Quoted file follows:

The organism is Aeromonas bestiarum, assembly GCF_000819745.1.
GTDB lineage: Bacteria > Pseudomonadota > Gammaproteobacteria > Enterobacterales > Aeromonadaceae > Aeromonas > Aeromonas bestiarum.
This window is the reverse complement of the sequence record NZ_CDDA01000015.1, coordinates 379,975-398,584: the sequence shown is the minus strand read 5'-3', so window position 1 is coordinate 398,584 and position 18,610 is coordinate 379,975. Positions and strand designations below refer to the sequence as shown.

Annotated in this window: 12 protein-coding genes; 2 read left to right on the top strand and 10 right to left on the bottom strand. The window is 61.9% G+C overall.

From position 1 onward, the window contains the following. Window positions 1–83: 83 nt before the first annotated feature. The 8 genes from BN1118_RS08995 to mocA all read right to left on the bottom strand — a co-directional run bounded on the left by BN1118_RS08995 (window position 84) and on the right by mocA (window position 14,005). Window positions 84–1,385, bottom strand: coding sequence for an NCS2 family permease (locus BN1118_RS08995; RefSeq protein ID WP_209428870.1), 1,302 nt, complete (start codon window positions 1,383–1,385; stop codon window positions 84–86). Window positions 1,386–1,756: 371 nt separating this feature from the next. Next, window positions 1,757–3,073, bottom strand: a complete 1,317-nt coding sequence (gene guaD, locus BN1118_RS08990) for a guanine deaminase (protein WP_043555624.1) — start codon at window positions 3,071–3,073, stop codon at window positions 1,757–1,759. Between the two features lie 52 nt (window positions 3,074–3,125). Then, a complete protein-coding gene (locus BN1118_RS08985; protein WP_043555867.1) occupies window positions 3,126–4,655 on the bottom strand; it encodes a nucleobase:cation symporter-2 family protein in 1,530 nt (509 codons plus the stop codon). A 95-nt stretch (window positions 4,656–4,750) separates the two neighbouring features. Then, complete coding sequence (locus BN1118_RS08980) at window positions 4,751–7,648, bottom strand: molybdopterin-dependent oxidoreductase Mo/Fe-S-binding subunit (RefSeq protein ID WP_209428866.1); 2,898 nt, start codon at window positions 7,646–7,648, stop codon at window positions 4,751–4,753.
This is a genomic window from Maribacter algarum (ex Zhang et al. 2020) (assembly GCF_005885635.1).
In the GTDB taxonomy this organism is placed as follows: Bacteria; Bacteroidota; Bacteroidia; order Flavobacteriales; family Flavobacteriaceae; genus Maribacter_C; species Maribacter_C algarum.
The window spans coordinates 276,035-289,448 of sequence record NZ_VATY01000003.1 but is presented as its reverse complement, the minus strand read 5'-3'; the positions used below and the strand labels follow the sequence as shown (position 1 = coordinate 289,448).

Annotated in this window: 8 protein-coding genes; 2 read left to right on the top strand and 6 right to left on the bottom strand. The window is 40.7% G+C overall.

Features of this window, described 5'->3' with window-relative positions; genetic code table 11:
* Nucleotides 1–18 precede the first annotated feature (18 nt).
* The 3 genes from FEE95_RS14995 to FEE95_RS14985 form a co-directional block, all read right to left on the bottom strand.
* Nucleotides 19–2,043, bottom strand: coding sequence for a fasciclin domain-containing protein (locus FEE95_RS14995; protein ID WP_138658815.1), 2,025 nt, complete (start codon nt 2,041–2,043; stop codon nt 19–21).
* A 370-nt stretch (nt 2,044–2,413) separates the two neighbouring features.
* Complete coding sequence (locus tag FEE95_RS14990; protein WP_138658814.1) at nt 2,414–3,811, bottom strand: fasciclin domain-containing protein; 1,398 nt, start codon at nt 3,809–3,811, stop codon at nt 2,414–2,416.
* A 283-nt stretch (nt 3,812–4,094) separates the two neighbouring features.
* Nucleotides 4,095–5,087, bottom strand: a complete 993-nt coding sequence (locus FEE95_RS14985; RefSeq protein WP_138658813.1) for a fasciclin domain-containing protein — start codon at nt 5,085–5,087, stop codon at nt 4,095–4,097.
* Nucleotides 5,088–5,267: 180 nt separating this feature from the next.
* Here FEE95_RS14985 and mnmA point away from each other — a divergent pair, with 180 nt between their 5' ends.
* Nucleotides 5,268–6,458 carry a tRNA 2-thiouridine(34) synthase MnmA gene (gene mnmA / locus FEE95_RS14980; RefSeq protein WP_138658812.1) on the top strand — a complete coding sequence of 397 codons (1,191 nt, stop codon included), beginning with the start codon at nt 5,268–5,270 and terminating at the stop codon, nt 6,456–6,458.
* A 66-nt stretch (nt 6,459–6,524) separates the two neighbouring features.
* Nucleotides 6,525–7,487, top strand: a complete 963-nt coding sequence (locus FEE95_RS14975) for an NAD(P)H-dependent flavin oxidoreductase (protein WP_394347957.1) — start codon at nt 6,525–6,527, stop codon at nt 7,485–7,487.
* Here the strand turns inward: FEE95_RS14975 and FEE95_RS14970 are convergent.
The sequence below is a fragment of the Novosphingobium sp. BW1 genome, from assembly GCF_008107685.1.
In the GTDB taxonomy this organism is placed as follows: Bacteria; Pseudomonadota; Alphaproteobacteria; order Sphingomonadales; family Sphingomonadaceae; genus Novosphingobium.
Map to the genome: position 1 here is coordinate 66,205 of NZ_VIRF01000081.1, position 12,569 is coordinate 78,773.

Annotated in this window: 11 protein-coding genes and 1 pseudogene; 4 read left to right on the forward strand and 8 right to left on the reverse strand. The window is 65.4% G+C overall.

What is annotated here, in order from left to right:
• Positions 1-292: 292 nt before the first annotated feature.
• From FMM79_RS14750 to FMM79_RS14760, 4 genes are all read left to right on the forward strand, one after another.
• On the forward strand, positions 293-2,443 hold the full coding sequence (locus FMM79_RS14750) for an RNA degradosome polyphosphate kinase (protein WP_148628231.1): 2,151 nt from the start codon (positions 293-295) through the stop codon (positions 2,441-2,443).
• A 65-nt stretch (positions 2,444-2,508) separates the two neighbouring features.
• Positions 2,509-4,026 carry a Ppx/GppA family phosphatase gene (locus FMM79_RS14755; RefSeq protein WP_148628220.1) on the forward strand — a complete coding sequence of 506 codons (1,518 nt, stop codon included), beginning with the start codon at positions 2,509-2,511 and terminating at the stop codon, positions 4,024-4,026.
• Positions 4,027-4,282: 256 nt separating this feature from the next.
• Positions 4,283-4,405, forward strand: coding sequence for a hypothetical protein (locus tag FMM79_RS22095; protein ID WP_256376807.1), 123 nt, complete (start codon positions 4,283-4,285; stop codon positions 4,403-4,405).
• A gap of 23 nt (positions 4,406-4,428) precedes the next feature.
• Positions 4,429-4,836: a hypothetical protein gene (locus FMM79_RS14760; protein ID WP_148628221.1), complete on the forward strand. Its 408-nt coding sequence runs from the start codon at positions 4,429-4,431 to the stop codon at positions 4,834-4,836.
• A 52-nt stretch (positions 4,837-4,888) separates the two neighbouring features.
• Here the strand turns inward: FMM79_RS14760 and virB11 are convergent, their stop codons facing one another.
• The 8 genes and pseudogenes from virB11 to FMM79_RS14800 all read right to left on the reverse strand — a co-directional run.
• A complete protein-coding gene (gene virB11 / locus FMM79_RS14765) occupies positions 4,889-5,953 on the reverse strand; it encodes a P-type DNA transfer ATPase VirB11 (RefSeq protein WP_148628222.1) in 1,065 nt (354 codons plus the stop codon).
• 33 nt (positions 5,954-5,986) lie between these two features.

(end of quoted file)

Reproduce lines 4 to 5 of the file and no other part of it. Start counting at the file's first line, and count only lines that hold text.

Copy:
Annotated in this window: 12 protein-coding genes; 2 read left to right on the top strand and 10 right to left on the bottom strand. The window is 61.9% G+C overall.

From position 1 onward, the window contains the following. Window positions 1–83: 83 nt before the first annotated feature. The 8 genes from BN1118_RS08995 to mocA all read right to left on the bottom strand — a co-directional run bounded on the left by BN1118_RS08995 (window position 84) and on the right by mocA (window position 14,005). Window positions 84–1,385, bottom strand: coding sequence for an NCS2 family permease (locus BN1118_RS08995; RefSeq protein ID WP_209428870.1), 1,302 nt, complete (start codon window positions 1,383–1,385; stop codon window positions 84–86). Window positions 1,386–1,756: 371 nt separating this feature from the next. Next, window positions 1,757–3,073, bottom strand: a complete 1,317-nt coding sequence (gene guaD, locus BN1118_RS08990) for a guanine deaminase (protein WP_043555624.1) — start codon at window positions 3,071–3,073, stop codon at window positions 1,757–1,759. Between the two features lie 52 nt (window positions 3,074–3,125). Then, a complete protein-coding gene (locus BN1118_RS08985; protein WP_043555867.1) occupies window positions 3,126–4,655 on the bottom strand; it encodes a nucleobase:cation symporter-2 family protein in 1,530 nt (509 codons plus the stop codon). A 95-nt stretch (window positions 4,656–4,750) separates the two neighbouring features. Then, complete coding sequence (locus BN1118_RS08980) at window positions 4,751–7,648, bottom strand: molybdopterin-dependent oxidoreductase Mo/Fe-S-binding subunit (RefSeq protein ID WP_209428866.1); 2,898 nt, start codon at window positions 7,646–7,648, stop codon at window positions 4,751–4,753.